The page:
As is the case with most trails, the areas furthest out, were the best.  WE went up and down a couple small ridges and made out way through some really pretty switchbacks to some creeks that were babbling with fresh snow melt from the tops of the peaks.  It was peaceful, and serene and a great momentary respite from the unrest that was being thrust in our faces on social media back home.

We saw a total of 7 people on the loop until we got back to the main road portion.  We moved from a more shady wooded area to a really pretty ponderosa forest, covered in sunlight and pine needles.  There were really useful signs on the trail that I assume were used for finding direction when the snow was covering the ground.  I've been on trails there were hard to try and stay on trail with just a dusting, so any kind of indicator was nice to see.

The road converged and followed along the canal to go back.  Now we started seeing a lot more people, and were glad to see most were distancing appropriately and wearing a mask.  It's still such a weird feeling that somewhere as clean and pure as the forest in the rocky Mountains can also feel contaminated.  It's a weird time.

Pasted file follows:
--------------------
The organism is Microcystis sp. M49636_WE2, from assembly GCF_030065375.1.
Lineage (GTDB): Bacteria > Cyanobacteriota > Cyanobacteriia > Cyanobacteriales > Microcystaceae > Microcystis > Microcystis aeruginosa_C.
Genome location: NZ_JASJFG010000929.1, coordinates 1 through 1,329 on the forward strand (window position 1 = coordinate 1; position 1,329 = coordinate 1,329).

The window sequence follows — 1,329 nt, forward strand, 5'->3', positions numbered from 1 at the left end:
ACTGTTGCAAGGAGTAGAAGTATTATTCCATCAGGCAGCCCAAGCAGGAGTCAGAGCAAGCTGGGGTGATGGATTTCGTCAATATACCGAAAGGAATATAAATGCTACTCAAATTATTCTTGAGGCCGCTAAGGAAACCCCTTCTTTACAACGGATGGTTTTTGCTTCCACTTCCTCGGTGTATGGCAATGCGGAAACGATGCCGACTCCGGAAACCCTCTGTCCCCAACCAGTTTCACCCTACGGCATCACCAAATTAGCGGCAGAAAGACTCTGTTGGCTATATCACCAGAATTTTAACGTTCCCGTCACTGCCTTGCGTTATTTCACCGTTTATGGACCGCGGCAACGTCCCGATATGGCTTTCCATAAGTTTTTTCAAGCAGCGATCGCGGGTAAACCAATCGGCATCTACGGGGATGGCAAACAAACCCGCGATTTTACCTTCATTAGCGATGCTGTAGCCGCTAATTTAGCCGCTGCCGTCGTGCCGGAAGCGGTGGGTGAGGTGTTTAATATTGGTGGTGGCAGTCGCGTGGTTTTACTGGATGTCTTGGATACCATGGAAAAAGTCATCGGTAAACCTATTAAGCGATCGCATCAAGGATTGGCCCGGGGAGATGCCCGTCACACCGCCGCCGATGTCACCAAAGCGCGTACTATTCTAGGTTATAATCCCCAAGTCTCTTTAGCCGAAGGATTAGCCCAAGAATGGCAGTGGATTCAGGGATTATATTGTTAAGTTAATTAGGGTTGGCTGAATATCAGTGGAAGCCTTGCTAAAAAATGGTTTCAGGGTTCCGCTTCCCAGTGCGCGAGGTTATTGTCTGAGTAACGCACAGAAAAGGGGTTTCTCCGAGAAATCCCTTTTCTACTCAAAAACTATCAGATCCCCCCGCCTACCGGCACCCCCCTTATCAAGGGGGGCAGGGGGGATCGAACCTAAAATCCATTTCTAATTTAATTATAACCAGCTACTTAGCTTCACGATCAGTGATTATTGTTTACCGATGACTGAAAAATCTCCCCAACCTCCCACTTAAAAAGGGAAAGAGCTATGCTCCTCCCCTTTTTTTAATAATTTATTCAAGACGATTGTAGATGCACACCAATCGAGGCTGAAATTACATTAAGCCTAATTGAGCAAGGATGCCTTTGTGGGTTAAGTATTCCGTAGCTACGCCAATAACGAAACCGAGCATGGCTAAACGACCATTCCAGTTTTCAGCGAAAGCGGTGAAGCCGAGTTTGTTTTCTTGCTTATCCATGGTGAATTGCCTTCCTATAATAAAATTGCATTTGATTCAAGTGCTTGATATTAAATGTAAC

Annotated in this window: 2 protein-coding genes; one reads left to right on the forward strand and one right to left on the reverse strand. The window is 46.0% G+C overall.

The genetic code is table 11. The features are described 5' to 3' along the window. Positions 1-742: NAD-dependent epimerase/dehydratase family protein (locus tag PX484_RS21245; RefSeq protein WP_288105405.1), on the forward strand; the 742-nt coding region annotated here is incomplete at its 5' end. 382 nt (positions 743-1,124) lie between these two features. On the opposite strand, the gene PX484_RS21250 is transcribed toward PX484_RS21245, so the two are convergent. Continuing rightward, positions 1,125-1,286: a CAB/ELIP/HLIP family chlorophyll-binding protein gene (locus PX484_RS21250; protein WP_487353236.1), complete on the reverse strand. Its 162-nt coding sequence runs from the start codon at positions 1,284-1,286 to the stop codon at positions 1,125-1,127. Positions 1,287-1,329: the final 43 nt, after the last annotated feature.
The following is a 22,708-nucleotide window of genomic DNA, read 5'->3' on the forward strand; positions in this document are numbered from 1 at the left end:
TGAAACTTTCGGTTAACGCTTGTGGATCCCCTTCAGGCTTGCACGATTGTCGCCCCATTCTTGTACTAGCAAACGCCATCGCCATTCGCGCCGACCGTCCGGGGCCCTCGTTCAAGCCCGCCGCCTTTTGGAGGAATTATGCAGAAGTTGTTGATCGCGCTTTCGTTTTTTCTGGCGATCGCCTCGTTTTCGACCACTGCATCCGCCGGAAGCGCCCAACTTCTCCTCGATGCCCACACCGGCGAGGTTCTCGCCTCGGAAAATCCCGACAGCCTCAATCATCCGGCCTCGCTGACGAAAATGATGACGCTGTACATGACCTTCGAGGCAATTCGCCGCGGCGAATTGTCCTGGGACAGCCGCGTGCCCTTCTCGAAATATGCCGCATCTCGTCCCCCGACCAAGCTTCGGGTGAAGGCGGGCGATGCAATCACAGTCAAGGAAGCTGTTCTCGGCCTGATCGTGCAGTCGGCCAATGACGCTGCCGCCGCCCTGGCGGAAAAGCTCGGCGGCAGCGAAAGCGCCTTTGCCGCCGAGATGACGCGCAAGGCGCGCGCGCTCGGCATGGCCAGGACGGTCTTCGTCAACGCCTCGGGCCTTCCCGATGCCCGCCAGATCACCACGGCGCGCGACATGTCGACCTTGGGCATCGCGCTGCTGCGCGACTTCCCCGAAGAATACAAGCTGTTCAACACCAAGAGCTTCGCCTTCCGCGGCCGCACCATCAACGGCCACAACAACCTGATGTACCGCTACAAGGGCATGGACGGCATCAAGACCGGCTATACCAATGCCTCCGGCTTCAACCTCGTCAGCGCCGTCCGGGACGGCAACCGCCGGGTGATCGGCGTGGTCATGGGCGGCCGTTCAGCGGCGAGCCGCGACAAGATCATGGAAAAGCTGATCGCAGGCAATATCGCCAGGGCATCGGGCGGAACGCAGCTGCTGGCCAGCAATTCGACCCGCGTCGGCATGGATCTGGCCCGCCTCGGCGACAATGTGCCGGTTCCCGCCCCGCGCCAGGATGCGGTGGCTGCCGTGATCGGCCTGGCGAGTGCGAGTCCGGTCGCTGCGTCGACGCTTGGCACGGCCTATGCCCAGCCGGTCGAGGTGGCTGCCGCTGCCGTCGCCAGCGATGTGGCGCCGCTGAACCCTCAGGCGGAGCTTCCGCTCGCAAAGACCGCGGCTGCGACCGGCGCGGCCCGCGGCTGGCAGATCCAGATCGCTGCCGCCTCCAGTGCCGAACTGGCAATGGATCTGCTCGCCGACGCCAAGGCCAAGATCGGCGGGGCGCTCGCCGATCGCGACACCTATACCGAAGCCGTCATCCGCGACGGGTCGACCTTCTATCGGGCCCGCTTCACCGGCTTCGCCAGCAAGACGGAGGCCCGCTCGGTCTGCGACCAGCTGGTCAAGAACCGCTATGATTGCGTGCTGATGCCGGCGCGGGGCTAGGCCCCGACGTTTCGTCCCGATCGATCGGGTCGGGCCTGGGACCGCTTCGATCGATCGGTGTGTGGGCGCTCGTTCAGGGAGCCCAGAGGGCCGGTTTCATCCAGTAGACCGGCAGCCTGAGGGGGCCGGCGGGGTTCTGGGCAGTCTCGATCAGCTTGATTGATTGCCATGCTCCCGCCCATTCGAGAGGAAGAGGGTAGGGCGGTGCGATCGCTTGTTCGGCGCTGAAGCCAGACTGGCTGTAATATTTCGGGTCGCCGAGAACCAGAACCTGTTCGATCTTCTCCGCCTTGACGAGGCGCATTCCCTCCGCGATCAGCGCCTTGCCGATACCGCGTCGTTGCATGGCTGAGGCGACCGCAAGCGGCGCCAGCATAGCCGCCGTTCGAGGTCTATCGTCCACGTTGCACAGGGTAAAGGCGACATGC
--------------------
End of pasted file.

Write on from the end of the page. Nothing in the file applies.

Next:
We got down to the car to find the whole road completely filled with people parking to get to the trailhead.  Pretty much any area that could have a car crammed into it, was full.  I'm always super happy that I get out early.  I got all my trackers ended and got out of there, because I had a highly coveted place that I parked and more people were incoming.

It was a great hike, and I'm so happy that I've got back in the habit of getting out regularly.  As always, thanks to every one that reads and supports what I'm trying to do.

GUEST PHOTO: My daughter got a new digital camera for her birthday, so I"m letting her pick some of her favorite pics she takes to add to the blog.  :)